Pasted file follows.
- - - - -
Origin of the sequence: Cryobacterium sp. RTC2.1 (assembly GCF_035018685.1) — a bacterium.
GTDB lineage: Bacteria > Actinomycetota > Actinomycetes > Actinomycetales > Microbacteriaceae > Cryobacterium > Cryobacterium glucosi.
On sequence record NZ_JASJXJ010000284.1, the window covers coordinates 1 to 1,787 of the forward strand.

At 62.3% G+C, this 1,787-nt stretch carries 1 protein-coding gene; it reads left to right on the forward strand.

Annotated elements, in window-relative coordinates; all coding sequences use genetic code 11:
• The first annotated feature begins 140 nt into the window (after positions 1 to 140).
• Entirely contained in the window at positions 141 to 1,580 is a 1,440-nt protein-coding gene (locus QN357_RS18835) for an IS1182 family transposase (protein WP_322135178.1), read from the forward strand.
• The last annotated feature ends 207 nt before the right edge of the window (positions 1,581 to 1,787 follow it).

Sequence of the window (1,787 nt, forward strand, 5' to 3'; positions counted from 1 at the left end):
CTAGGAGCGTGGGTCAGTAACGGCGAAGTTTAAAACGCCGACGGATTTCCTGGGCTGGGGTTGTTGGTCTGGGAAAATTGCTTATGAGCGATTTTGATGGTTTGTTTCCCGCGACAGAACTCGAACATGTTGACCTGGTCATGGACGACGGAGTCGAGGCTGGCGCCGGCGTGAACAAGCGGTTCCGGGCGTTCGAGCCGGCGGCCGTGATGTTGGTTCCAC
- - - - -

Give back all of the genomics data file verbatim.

Origin of the sequence: Cryobacterium sp. RTC2.1 (assembly GCF_035018685.1) — a bacterium.
GTDB lineage: Bacteria > Actinomycetota > Actinomycetes > Actinomycetales > Microbacteriaceae > Cryobacterium > Cryobacterium glucosi.
On sequence record NZ_JASJXJ010000284.1, the window covers coordinates 1 to 1,787 of the forward strand.

At 62.3% G+C, this 1,787-nt stretch carries 1 protein-coding gene; it reads left to right on the forward strand.

Annotated elements, in window-relative coordinates; all coding sequences use genetic code 11:
• The first annotated feature begins 140 nt into the window (after positions 1 to 140).
• Entirely contained in the window at positions 141 to 1,580 is a 1,440-nt protein-coding gene (locus QN357_RS18835) for an IS1182 family transposase (protein WP_322135178.1), read from the forward strand.
• The last annotated feature ends 207 nt before the right edge of the window (positions 1,581 to 1,787 follow it).

Sequence of the window (1,787 nt, forward strand, 5' to 3'; positions counted from 1 at the left end):
CTAGGAGCGTGGGTCAGTAACGGCGAAGTTTAAAACGCCGACGGATTTCCTGGGCTGGGGTTGTTGGTCTGGGAAAATTGCTTATGAGCGATTTTGATGGTTTGTTTCCCGCGACAGAACTCGAACATGTTGACCTGGTCATGGACGACGGAGTCGAGGCTGGCGCCGGCGTGAACAAGCGGTTCCGGGCGTTCGAGCCGGCGGCCGTGATGTTGGTTCCAC